Report of Colonel Streight.
headquarters Fifty-First Indiana volunteers, camp near Mooresville, Ala., July 16.sir: While in command at Decatur there were several small parties of loyal Alabamians who came into our lines begging me to give them protection and a chance to defend the flag of our country. The tale of suffering and misery, as told by each as they arrived, was in itself a lamentable history of the deplorable condition of the Union people of the South. Notwithstanding the oft-repeated assertion that there was a strong Union sentiment in portions of the Cotton States, I had long since given up all hopes of finding the people entertaining it; hence I was at first incredulous as to what they said, and even suspicious that they were spies belonging to the enemy; but as their numbers increased, each corroborating the story of the other, I at last became  convinced that the matter was worthy of notice. About this time, on the tenth instant, I was informed by a courier that there was a party of about forty men some five or six miles toward the mountains trying to come to us, and that about the same number of the enemy's cavalry was between them and Decatur, trying to intercept and capture them. As my orders were to defend the town only, I did not feel at liberty to send out assistance to the Union men without further orders, and there being no telegraphic communication with you, I at once informed Gen. Buell by telegraph of the circumstances, whereupon I received the following reply:
Owing to a storm that was passing over the telegraph-lines, the above was not received until near three hours after I sent Gen. Buell the first despatch; but as soon as I received the above instructions from Colonel Fry, I at once ordered three companies of my regiment to cross the river with their arms and full forty rounds of cartridges. This was done in the least possible time, but just as the three companies were in line ready to march, another courier arrived stating that the Alabama boys had succeeded in avoiding the rebels, and had got within our lines. But a short time elapsed before they arrived. Such were the manifestations of joy and gladness exhibited by them, that all doubts were fully expelled from my mind; whereupon I resolved to go to the assistance of those who were left behind, providing I could get permission to do so. Consequently, I telegraphed the following:Union men in, and drive off the rebel cavalry, and see that they are not playing a trick to draw you out by these reports.James B. Fry, Colonel, and Chief of Staff.
Nothing was heard from the foregoing despatch till about two o'clock P. M., the next day, (July eleventh,) when Captain Leonard handed me the following communication from Col. Fry to Gen. Wood, with verbal instructions to carry out its provisions:Decatur, Ala., July 10, 1 o'clock P. M.sir: I have the honor to report to you that the party of Alabama volunteers has just arrived, and forty of them have been mustered into the service of the United States. Their accounts of the hardships endured are sufficient to enlist the sympathies of the hardest heart. They report that there are several hundred who would come, but for the danger of passing from the foot of the mountains here, some twenty-five miles distant. If you will give me one company of cavalry to take with my regiment, I am fully satisfied that I could, by going, say fifteen miles toward the foot of the mountains and then sending out a few of these new recruits to notify their neighbors, bring back with me at least five hundred volunteers. If you will allow me to make the experiment, my word for it, I will return safely with my command. I am, sir, your most obedient servant,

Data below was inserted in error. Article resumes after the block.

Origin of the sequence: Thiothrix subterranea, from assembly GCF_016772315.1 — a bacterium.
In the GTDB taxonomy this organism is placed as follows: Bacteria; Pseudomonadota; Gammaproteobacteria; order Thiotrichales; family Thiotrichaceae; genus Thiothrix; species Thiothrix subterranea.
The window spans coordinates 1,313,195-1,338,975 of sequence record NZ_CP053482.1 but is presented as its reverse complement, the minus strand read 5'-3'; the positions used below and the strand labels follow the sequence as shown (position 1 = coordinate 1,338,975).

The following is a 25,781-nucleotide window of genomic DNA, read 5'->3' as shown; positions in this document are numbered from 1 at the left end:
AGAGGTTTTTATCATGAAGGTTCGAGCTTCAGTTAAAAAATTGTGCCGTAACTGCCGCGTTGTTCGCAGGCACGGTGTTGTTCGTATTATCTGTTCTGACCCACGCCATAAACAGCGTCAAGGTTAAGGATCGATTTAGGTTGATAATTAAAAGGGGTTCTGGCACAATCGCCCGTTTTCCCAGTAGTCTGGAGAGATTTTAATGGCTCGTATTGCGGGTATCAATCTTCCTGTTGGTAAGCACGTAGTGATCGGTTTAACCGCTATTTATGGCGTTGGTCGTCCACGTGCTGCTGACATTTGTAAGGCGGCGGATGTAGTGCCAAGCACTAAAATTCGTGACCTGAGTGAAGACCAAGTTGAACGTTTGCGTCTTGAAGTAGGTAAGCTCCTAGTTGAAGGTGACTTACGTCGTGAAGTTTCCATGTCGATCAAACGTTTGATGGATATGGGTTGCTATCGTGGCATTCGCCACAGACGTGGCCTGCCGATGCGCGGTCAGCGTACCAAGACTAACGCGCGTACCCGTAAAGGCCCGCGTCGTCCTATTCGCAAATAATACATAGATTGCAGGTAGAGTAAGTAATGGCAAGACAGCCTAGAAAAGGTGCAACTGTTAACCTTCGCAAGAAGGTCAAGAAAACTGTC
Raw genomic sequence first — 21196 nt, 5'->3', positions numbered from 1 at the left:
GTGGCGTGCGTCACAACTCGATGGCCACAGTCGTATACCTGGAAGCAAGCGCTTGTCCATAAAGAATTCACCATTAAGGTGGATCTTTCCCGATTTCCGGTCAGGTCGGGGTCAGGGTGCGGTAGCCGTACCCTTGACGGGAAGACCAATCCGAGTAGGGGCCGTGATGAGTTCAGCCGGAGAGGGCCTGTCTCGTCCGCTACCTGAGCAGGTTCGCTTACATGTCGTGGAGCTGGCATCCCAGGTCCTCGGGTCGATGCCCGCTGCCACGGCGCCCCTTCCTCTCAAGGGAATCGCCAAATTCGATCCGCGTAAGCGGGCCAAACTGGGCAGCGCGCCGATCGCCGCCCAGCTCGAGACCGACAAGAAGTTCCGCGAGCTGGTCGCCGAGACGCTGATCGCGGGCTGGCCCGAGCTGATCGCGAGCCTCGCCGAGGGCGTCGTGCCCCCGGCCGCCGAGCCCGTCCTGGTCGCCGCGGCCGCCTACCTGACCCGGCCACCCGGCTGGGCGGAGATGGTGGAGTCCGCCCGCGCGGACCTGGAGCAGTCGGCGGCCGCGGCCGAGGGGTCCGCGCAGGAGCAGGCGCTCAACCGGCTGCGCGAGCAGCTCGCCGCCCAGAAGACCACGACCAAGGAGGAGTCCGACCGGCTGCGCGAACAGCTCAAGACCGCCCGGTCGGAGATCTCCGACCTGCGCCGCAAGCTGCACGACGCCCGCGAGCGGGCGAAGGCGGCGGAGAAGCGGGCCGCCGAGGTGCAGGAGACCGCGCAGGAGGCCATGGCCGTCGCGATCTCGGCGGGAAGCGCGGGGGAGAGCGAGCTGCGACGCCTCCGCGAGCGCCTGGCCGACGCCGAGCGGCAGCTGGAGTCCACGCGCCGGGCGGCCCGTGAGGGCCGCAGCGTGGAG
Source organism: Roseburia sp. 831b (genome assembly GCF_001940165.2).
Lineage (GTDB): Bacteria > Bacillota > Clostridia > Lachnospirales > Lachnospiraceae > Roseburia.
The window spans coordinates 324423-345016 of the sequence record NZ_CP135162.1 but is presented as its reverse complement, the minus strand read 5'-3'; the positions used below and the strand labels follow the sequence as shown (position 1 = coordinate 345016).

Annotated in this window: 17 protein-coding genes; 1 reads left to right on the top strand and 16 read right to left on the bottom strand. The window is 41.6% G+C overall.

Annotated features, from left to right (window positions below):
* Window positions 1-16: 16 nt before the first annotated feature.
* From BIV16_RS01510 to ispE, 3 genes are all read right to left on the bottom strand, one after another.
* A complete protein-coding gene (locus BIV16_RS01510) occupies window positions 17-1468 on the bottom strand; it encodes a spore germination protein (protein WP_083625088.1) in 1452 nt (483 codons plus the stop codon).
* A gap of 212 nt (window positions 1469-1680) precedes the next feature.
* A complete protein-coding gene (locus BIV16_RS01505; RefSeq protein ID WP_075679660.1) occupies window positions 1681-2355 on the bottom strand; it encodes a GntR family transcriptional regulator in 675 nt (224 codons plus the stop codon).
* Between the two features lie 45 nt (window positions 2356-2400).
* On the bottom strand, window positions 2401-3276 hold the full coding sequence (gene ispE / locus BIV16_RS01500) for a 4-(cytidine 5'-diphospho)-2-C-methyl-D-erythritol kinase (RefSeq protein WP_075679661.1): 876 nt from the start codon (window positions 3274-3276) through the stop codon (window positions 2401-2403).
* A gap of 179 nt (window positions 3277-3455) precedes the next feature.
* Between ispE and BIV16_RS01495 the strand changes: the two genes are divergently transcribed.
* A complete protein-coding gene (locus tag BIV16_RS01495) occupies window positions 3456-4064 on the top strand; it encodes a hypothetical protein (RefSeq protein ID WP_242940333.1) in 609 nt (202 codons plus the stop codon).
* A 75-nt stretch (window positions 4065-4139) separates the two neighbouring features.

Upon the receipt of the above I proceeded to get my command in readiness for the expedition as quickly as possible. Four days rations were ordered, and one camp-kettle to each company. The haversacks holding only three days rations, we filled the kettles and buckets out of the remainder, and decided to get along as best we could under the circumstances. The guides were selected to conduct us to the Union settlement, who were also to act as couriers to inform their friends of the nature of our mission. There were but sixteen men and the Captain of company D, First Ohio cavalry, at Decatur, who were also put in readiness to march. In accordance with these arrangements we moved off at daylight on the twelfth inst., in the direction of a place called Davis's Gap, some nine miles south-east of Danville, and twenty-five south of Decatur. The cavalry were thrown out in the advance a suitable distance, to give notice of the approach of an enemy, and a strong advance and rear-guard was at all times kept in readiness for immediate action. When we had proceeded some twelve miles on our way, being unable to hear any thing of the enemy, I ordered the captain commanding the cavalry to proceed with his command in advance with three of the guides, and escort them as far toward Davis's Gap as he should deem safe, so as to allow the guides to give the information to the Union people that we were coming. I gave him the most positive instructions to make diligent inquiry relative to the enemy, and to go no further than he could with perfect safety, and as soon as he arrived near enough the mountains to enable the guides to get through, he should fall  back at once and rejoin me — I at this time having ascertained that it would, in all probability, be necessary for me to go about twenty-three miles instead of fifteen, the distance I at first expected, but did not expect to be able to get through the first day. Under these circumstances he proceeded somewhat faster than the infantry could march, consequently when he arrived some twenty-two miles from Decatur, (ten miles from where he left us,) he was probably not more than five or six miles ahead of my regiment; but it being very hot in the middle of the day, we halted to rest, expecting the cavalry to rejoin us as ordered. In direct disobedience to my orders, the cavalry spent about an hour's time in scouting about the country after they had escorted the guides to within three miles of the mountains, after which they stopped at a Mr. Menter's house and ordered dinner, where they spent about three hours more. The captain was warned, when he first arrived in the neighborhood, that forty of the enemy's cavalry were within six miles of him, yet with these facts before him, as I have above shown, he spent nearly four hours in the neighborhood, and at Menter's house — a sufficient time to have returned to Decatur, if necessary, much less to rejoin me. At about half-past 5 o'clock he was attacked by upward of forty of the enemy's cavalry and guerrillas. Here, again, his conduct seems to have been very injudicious, for, although there were several log buildings that he could have held against any force the enemy could bring to bear against him, yet, instead of occupying them, after exchanging a few shots, in which one of his men was wounded, and two of the enemy killed and two wounded, he ordered a retreat across the field, which seems to have been accomplished very precipitately, especially, when taking into consideration the fact that the enemy did not pursue him but a few rods, and that, too, on foot. Four of his men got lost from the balance. He proceeded in a westerly, circuitous route to Decatur, where he arrived the evening of the same day, with twelve of his men. In the mean time, I had arrived to within two miles of the place where he was attacked, before the enemy had left, and think I would have been in time to have done them justice, had I not halted to chastise some guerrillas that had the impudence to fire into my rear-guard; but, as it was, we arrived just in time to see the chivalry put spurs to their horses and leave hurriedly to the eastward, thus showing conclusively that the enemy did not follow our cavalry. We bivouacked that night twenty-three miles from Decatur, and within one mile of where the skirmish took place. The next day was spent in ascertaining what we could relative to the extent of the damage done to the cavalry, and in notifying the people in the mountains that they could now have a chance to join the Union army. I ascertained the loss of our cavalry in the engagement to be one man missing, who, when last seen, some two miles from where the skirmish took place, was wounded in the thigh, not seriously, and one taken prisoner, one horse killed and one disabled. Three cavalry men came in early in the morning without horses, but our boys succeeded in finding the horses and equipments near where they were left. The captain's sword was also found about one hundred rods from where the fight occurred. I soon became convinced that the time set for me to return was insufficient to fully accomplish the object of my mission. The news of the defeat of our cavalry spread over the country like a fire on a prairie, causing great consternation among the Union people and boldness on the part of the guerrillas. The guides became frightened, and it was very difficult to induce them to leave my command; however, after laboring under all these difficulties, we succeeded in bringing back with us one hundred and fifty volunteers. Several small parties that started to join us failed to get there in time. One party, numbering thirty-four men, were within twenty miles of us at daylight the morning we left; and although a messenger arrived giving me that information when we had marched but a short distance on our return, yet I was ordered to return within four days time, and could wait no longer. At eleven o'clock A. M. yesterday, we took up our line of march for Decatur, and when we had proceeded about four miles from our encampment, we were informed that the enemy's cavalry, about five hundred strong, were posted at the crossing of the roads, about one mile ahead. The country being thickly wooded, I had nothing to fear from mounted men, but supposing that they might dismount and act as infantry, I deployed companies A and F on each side of the road, in advance, as skirmishers, at the same time ordering company D forward in the road, to form a reserve, and also to deploy six men in advance to act as signal men. One company, having been previously detailed to act as rear-guard, they too were ordered to throw out skirmishers on the flanks, to avoid an undiscovered approach from either of these directions. The Alabamians had previously been placed next to the rear-guard. Having advanced the skirmishers and advance reserve four hundred yards, I ordered the whole battalion to move forward, each individual and company to keep their relative positions. In this order we proceeded, but as we approached the position occupied by the enemy, they fled before us without firing a gun. It now became apparent to me that the intention of the enemy was to harass our march, and as the country was mostly wooded, I concluded to continue the march in the order above referred to, thus avoiding the possibility of running into an ambuscade, or of being surprised. The enemy fell back as we approached for about two miles, where they turned eastward. For some time afterward I was expecting a demonstration upon our rear, and made preparations accordingly; but we proceeded to march in this manner for twelve miles, frequently relieving  the skirmishers by sending out others, without further molestation. It was now getting dark, and we were within seven miles of Decatur, when we concluded to bivouac for the night. Strong pickets were thrown out in every approachable direction. The boys were allowed to sleep till three o'clock the next morning, when they were awakened, and as soon as it was daylight, we were on our way. We arrived at Decatur at half-past 6 o'clock A. M., bringing back every member of my regiment that went with us. I wish to say a word relative to the condition of these people. They are mostly poor, though many of them are, or rather have been, in good circumstances. They outnumber nearly three to one the secessionists in portions of Morgan, Blount, Winston, Marion, Walker, Fayette and Jefferson counties; but situated as they are, surrounded by a most relentless foe, mostly unarmed and destitute of ammunition, they are persecuted in every conceivable way, yet up to this time most of them have kept out of the way sufficiently to avoid being dragged off by the gangs that infest the country for the purpose of plunder and enforcing the provisions of the rebel conscription act, but their horses and cattle are driven off in vast numbers. Every public road is patrolled by guerrilla bands, and the Union men have been compelled to seek protection in the fastness of the mountainous wilderness. They cannot hold out much longer. This state of things has so disturbed them, that but very little attention has been paid to farming; consequently many of them are now destitute of food of their own, and are living off their more fortunate neighbors. Such examples of patriotism as these people have set are worthy of being followed. One old lady, Mrs. Anna Campbell, volunteered to ride thirty-five miles, and return, making seventy miles, with about thirty recruits, inside of thirty-six hours. When it is taken into consideration that.these people were all hid away to avoid being taken by the rebels, and that the country is but sparsely settled, this case is without a parallel in American history. There are many cases of a similar nature that came under my observation, but I do not desire to weary your patience with them. Suffice it to say, that I have never witnessed such an outpouring of devoted and determined patriotism among any other people; and I am now of the opinion that, if there could be a sufficient, force in that portion of the country to protect these people, there could be at least two full regiments raised of as good and true men as ever defended the American flag. So confident am I that my views are correct, that if the Commanding General will grant me permission to do so, I will take my regiment, (the boys all want to go,) and two weeks rations of bread, salt, sugar and coffee, (meat we can get there,) and five hundred extra stand of arms, with a sufficient supply of ammunition, and locate at least thirty miles south of Decatur, where I will rally around me a sufficient number of the brave mountaineers to protect the country effectually against anything except the regular rebel army, who, by the way, would find it a difficult country to operate in. Never did people stand in greater need of protection. They have battled manfully against the most unscrupulous foe that civilized warfare has ever witnessed. They have been shut out from all communication with any thing but their enemies for a year and a half, and yet they stand firm and true. If such merit is not to be rewarded, if such citizens are not to receive protection, then is their case a deplorable one indeed. I am, sir, your most obedient servant,Colonel Streight reports that there are several hundred men about twenty-five miles south of Decatur, who are trying to come on to join our army, and Col. Streight is anxious to go with his regiment to bring them in. You can order an expedition of this kind. In doing so it will be necessary to send another regiment to take Col. Streight's place near Decatur. It will not be practicable for you to cross cavalry over to send, but the Colonel can take any cavalry that may be at Decatur. Instruct Colonel Streight to be cautious, and not expose his command to ambuscade or surprise, or to attack from superior force. He should not be gone more than three or four days, and must take no baggage. He must be careful, and not let the people suppose that his presence indicates a permanent occupation, and thus lead theta into demonstrations for which the rebels would make them suffer after our withdrawal. Give such orders for the details and precautionary instructions as the case may seem to you to require.James B. Fry, Colonel, and Chief of Staff.